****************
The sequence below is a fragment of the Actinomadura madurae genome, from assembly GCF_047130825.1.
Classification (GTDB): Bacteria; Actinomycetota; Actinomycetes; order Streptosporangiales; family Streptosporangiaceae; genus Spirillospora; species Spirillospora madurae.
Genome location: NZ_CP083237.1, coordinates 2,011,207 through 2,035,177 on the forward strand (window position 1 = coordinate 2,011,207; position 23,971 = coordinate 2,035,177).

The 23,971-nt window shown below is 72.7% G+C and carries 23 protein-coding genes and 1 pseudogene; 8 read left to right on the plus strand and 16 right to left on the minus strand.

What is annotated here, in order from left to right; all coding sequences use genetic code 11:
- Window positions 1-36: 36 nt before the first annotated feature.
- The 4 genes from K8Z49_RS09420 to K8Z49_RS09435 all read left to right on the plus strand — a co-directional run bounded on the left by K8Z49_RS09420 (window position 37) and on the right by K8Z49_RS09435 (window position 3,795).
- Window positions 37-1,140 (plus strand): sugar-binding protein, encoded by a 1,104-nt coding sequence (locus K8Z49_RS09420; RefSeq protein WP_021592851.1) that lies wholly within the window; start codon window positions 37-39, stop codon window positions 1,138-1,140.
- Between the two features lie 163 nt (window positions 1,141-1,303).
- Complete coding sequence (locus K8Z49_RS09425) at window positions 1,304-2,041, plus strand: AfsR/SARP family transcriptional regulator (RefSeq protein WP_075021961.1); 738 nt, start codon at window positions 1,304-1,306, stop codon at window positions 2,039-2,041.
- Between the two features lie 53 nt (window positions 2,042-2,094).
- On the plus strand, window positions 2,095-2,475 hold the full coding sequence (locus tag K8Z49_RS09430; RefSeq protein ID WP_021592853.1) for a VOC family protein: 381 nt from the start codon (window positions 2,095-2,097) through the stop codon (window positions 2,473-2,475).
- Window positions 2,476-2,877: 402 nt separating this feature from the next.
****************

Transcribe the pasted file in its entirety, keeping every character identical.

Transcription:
The sequence below is a fragment of the Actinomadura madurae genome, from assembly GCF_047130825.1.
Classification (GTDB): Bacteria; Actinomycetota; Actinomycetes; order Streptosporangiales; family Streptosporangiaceae; genus Spirillospora; species Spirillospora madurae.
Genome location: NZ_CP083237.1, coordinates 2,011,207 through 2,035,177 on the forward strand (window position 1 = coordinate 2,011,207; position 23,971 = coordinate 2,035,177).

The 23,971-nt window shown below is 72.7% G+C and carries 23 protein-coding genes and 1 pseudogene; 8 read left to right on the plus strand and 16 right to left on the minus strand.

What is annotated here, in order from left to right; all coding sequences use genetic code 11:
- Window positions 1-36: 36 nt before the first annotated feature.
- The 4 genes from K8Z49_RS09420 to K8Z49_RS09435 all read left to right on the plus strand — a co-directional run bounded on the left by K8Z49_RS09420 (window position 37) and on the right by K8Z49_RS09435 (window position 3,795).
- Window positions 37-1,140 (plus strand): sugar-binding protein, encoded by a 1,104-nt coding sequence (locus K8Z49_RS09420; RefSeq protein WP_021592851.1) that lies wholly within the window; start codon window positions 37-39, stop codon window positions 1,138-1,140.
- Between the two features lie 163 nt (window positions 1,141-1,303).
- Complete coding sequence (locus K8Z49_RS09425) at window positions 1,304-2,041, plus strand: AfsR/SARP family transcriptional regulator (RefSeq protein WP_075021961.1); 738 nt, start codon at window positions 1,304-1,306, stop codon at window positions 2,039-2,041.
- Between the two features lie 53 nt (window positions 2,042-2,094).
- On the plus strand, window positions 2,095-2,475 hold the full coding sequence (locus tag K8Z49_RS09430; RefSeq protein ID WP_021592853.1) for a VOC family protein: 381 nt from the start codon (window positions 2,095-2,097) through the stop codon (window positions 2,473-2,475).
- Window positions 2,476-2,877: 402 nt separating this feature from the next.